Retinotopic mapping in the human visual cortex using vascular space occupancy-dependent functional magnetic resonance imaging

Neuroreport. 2005 Oct 17;16(15):1635-40. doi: 10.1097/


Recently, we introduced a new methodology, vascular space occupancy functional magnetic resonance imaging, which detects brain activation on the basis of blood volume changes in parenchymal microvasculature and may provide higher spatial specificity than the blood oxygenation level-dependent method. To study whether this technique can be used for advanced brain mapping applications, we performed retinotopic mapping using alternating horizontal and vertical wedges that stimulate different portions of the visual field. The results using vascular space occupancy functional magnetic resonance imaging showed clear boundaries for V1/V2/VP/V4v in the ventral areas and V1/V2/V3/V3A in the dorsal areas, similar to the maps obtained using blood oxygenation level-dependent functional magnetic resonance imaging. Vascular space occupancy functional magnetic resonance imaging is a useful addition to the other neuroimaging techniques. Disadvantages of vascular space occupancy functional magnetic resonance imaging include lower contrast-to-noise ratio (about 1/3 of that of blood oxygenation level-dependent method) and limited volume coverage (nine slices for TR=3 s).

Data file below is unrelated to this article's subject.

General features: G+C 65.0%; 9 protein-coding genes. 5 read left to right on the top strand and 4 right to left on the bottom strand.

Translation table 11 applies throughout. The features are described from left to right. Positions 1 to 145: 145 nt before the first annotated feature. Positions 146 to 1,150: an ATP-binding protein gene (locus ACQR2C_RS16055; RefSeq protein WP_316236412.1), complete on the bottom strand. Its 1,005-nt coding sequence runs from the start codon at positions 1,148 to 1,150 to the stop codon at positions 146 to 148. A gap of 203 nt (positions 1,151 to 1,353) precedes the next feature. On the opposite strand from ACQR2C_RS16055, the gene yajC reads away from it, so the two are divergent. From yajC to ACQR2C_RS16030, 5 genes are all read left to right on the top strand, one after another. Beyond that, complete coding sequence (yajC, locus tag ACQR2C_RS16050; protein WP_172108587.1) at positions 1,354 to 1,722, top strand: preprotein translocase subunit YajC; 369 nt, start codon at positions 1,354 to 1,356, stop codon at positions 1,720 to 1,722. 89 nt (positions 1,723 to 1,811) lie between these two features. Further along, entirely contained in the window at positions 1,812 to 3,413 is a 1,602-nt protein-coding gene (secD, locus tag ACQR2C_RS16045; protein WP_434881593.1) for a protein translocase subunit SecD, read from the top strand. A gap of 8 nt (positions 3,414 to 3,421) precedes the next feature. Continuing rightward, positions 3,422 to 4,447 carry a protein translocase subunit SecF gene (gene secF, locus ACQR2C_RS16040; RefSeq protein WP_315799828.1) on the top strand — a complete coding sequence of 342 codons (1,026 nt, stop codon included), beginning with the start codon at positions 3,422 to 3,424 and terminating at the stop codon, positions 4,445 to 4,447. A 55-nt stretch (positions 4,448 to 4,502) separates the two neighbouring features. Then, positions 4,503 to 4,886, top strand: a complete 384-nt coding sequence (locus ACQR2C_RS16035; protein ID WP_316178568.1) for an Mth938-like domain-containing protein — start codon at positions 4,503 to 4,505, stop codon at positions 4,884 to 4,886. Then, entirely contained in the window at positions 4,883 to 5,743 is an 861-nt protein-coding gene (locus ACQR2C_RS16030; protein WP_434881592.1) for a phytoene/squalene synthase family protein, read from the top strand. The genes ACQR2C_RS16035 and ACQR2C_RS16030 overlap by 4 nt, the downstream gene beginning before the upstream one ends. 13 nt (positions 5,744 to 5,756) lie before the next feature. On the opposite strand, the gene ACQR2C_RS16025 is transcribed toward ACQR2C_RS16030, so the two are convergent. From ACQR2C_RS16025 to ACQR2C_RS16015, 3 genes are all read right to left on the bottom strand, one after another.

Publication types

  • Clinical Trial
  • Research Support, N.I.H., Extramural
  • Research Support, U.S. Gov't, P.H.S.

MeSH terms

  • Adult
  • Blood Vessels / anatomy & histology
  • Blood Vessels / physiology
  • Brain Mapping
  • Cerebrovascular Circulation / physiology
  • Data Interpretation, Statistical
  • Female
  • Humans
  • Image Processing, Computer-Assisted
  • Magnetic Resonance Imaging
  • Male
  • Oxygen / blood
  • Retina / physiology*
  • Visual Cortex / physiology*


  • Oxygen